While I may continue to wrestle with how to introduce these themes to my son in developmentally appropriate ways, I am convinced that the rawness and honesty of scripture is a gift. The Biblical narrative gives us an opportunity to explore the full spectrum of human experience. These stories give us a window into our own struggles, and help us work through our own pain. The reality is that the “mean guys” are not only in scripture, they are in our world as well!

During my sermon on the prophet Habakkuk last Sunday, I emphasized the point that to live by faith does not mean we live in denial. Habakkuk shows us that the journey from despair toward hope beings with lament. He needs to be honest about the pain he is experiencing due to injustice and occupation. The good news about the Biblical narrative, however, is that we also encounter a God who is present in the midst of pain. We can risk being honest about suffering precisely because God is there to lead us toward hope.

As my son grows up I hope he will continue to turn to these stories of scripture. I pray that they will not be overly trivialized or tamed. Instead, I hope that they will help him discover God in the midst of a world that continues to present us with hardship and struggle.

“The mean guys are in there, Dad.” Indeed, they are.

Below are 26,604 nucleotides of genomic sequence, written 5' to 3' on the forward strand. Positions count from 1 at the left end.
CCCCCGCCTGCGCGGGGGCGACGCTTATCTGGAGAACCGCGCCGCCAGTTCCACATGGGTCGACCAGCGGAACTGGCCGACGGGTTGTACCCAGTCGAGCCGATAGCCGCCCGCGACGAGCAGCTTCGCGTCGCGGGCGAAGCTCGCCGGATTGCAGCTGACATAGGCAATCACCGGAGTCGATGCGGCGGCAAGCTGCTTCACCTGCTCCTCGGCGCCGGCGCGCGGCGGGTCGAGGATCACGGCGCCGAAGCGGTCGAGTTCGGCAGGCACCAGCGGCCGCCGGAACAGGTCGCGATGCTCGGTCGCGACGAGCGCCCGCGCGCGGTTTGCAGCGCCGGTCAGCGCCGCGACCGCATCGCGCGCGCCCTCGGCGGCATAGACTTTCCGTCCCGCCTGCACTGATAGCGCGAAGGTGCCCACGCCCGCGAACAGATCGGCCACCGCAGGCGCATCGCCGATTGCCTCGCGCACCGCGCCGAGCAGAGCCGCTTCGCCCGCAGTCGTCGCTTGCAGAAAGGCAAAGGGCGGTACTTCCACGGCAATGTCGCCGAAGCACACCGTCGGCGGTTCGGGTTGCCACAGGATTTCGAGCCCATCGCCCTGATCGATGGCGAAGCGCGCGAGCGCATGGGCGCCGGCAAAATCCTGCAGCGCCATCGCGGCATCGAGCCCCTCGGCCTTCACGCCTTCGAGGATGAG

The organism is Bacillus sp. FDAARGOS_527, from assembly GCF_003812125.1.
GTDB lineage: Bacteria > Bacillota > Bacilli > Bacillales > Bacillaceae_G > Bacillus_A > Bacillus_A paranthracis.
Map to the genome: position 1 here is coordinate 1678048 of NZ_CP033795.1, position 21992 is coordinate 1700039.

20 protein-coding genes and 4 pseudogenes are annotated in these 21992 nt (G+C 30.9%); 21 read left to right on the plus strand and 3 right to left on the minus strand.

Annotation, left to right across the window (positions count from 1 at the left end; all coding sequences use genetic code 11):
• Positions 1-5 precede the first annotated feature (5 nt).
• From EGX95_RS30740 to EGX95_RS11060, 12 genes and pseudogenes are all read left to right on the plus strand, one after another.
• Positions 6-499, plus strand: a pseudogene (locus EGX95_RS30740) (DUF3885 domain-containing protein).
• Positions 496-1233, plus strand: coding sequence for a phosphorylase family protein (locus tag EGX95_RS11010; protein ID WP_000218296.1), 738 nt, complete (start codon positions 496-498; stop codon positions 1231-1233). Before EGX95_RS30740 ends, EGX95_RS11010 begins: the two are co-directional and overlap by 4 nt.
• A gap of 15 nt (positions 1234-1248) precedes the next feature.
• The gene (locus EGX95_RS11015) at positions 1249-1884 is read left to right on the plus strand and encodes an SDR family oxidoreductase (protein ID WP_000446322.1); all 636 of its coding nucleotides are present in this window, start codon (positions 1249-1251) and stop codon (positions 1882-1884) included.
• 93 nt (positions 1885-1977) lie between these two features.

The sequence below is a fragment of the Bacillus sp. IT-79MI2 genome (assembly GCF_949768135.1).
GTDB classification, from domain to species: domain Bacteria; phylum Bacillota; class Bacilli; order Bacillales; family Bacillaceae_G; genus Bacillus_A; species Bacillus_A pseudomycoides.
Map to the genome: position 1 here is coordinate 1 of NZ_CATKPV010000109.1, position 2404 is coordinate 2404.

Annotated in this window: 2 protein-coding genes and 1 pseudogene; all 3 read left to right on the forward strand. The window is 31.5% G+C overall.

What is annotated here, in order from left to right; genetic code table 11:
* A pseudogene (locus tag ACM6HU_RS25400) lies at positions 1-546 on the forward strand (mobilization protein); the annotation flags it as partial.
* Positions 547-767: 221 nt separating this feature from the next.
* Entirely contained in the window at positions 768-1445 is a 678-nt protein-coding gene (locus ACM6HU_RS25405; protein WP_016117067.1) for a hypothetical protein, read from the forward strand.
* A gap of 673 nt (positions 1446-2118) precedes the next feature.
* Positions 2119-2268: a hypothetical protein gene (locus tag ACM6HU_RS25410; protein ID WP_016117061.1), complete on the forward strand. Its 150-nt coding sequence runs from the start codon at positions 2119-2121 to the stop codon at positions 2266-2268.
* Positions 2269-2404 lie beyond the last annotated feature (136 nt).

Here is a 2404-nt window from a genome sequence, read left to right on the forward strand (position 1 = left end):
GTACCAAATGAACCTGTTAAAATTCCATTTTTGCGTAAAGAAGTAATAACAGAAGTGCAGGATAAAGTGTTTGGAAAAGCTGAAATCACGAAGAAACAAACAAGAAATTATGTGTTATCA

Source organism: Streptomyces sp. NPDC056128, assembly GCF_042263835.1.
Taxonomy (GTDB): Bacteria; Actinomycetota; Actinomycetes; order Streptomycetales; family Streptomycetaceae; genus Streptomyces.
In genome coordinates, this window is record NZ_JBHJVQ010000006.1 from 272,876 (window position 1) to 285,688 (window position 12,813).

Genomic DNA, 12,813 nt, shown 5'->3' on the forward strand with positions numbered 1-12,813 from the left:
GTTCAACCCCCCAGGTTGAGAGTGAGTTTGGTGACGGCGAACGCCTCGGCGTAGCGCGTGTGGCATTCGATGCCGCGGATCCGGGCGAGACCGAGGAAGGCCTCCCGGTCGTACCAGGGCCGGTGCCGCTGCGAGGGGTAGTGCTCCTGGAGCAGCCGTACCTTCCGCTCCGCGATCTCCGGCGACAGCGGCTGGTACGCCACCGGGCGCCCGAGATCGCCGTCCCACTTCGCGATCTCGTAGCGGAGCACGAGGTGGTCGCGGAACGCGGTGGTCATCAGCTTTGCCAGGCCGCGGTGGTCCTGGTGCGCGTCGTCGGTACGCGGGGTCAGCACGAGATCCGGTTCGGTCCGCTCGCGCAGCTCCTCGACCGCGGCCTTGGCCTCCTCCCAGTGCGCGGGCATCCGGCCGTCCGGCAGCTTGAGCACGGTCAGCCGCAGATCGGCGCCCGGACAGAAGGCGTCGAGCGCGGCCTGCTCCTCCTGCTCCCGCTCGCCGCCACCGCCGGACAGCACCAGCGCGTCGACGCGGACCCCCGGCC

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Responses

  1. David was referred to as ‘after God’s own heart.’ Yet he was far from the label of ‘good guy’ after an affair and manipulative murder of Bathsheba’s husband. He messed up a lot and God loved him! Our kids at all ages need to know they are loved by God even when they mess up and appear to momentarily wear a ‘bad guy’ label. We need that same reminder as well, It helps grow compassion in us.

    Yes, sometimes the ‘bad guys’ claim to wear the label of a ‘good guy.’ They are the scariest ones of all!

    Thanks for sharing!

  2. I love the “mean guys” story, Phil. Brought back the memory of my eldest’s Christmas when he was two. On the way home I asked what the story had been. “The MEAN, MEAN king. His name was King Herod, and he was mean, mean, mean!” That was more than 50 years ago! He was very impressed, as apparently was James. But little ones, in our time, quickly learn about “people who do bad things”.

    And, I fully agree with your assessment of Joel Ofsteen! I just don’t understand how people can get that message from the Bible!
    D

  3. A couple of weeks ago I gave a eulogy and tribute at my mother’s memorial service. In it I shared the earliest memory I have of her. That was sitting next to her on the bed at bedtime with my older sister on the other side. Mom read to us from Marian’s Big Book of Bible Stories and that is where the foundations of my faith reside. We learned about the wall of Jericho, Daniel in the Lion’s Den, David and Goliath (a personal favorite) as well as New Testament stories. In retrospect I can’t recall if the stories were cleaned up for young listeners but I assume that Marian did this. Nonetheless, thanks to this book, and more so to my mother, I began to understand the range of human experience and the grace of God.